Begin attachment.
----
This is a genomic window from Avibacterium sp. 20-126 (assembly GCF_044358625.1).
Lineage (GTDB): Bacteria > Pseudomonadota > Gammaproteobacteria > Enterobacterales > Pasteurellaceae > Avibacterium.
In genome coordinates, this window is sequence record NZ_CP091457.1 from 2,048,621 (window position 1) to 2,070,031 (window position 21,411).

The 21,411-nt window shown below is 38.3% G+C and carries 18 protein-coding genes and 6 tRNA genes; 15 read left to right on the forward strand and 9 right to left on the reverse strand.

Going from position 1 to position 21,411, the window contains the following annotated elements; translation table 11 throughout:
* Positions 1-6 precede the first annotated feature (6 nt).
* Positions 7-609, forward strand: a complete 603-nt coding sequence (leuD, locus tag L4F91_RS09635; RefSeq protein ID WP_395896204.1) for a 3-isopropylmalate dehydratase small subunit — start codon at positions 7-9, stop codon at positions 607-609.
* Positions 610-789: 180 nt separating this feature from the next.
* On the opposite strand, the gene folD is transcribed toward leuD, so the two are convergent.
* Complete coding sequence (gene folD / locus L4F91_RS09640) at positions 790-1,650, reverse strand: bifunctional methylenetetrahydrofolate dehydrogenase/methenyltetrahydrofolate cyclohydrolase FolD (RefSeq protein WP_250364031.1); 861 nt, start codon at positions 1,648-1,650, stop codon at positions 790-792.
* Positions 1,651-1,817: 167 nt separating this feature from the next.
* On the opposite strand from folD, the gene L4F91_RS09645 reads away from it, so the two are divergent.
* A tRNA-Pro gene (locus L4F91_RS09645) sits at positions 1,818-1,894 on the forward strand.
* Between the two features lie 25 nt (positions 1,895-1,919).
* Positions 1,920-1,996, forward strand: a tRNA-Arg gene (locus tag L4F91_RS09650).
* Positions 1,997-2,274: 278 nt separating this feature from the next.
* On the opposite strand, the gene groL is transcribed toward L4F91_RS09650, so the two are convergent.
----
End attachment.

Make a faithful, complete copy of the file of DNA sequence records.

This is a genomic window from Avibacterium sp. 20-126 (assembly GCF_044358625.1).
Lineage (GTDB): Bacteria > Pseudomonadota > Gammaproteobacteria > Enterobacterales > Pasteurellaceae > Avibacterium.
In genome coordinates, this window is sequence record NZ_CP091457.1 from 2,048,621 (window position 1) to 2,070,031 (window position 21,411).

The 21,411-nt window shown below is 38.3% G+C and carries 18 protein-coding genes and 6 tRNA genes; 15 read left to right on the forward strand and 9 right to left on the reverse strand.

Going from position 1 to position 21,411, the window contains the following annotated elements; translation table 11 throughout:
* Positions 1-6 precede the first annotated feature (6 nt).
* Positions 7-609, forward strand: a complete 603-nt coding sequence (leuD, locus tag L4F91_RS09635; RefSeq protein ID WP_395896204.1) for a 3-isopropylmalate dehydratase small subunit — start codon at positions 7-9, stop codon at positions 607-609.
* Positions 610-789: 180 nt separating this feature from the next.
* On the opposite strand, the gene folD is transcribed toward leuD, so the two are convergent.
* Complete coding sequence (gene folD / locus L4F91_RS09640) at positions 790-1,650, reverse strand: bifunctional methylenetetrahydrofolate dehydrogenase/methenyltetrahydrofolate cyclohydrolase FolD (RefSeq protein WP_250364031.1); 861 nt, start codon at positions 1,648-1,650, stop codon at positions 790-792.
* Positions 1,651-1,817: 167 nt separating this feature from the next.
* On the opposite strand from folD, the gene L4F91_RS09645 reads away from it, so the two are divergent.
* A tRNA-Pro gene (locus L4F91_RS09645) sits at positions 1,818-1,894 on the forward strand.
* Between the two features lie 25 nt (positions 1,895-1,919).
* Positions 1,920-1,996, forward strand: a tRNA-Arg gene (locus tag L4F91_RS09650).
* Positions 1,997-2,274: 278 nt separating this feature from the next.
* On the opposite strand, the gene groL is transcribed toward L4F91_RS09650, so the two are convergent.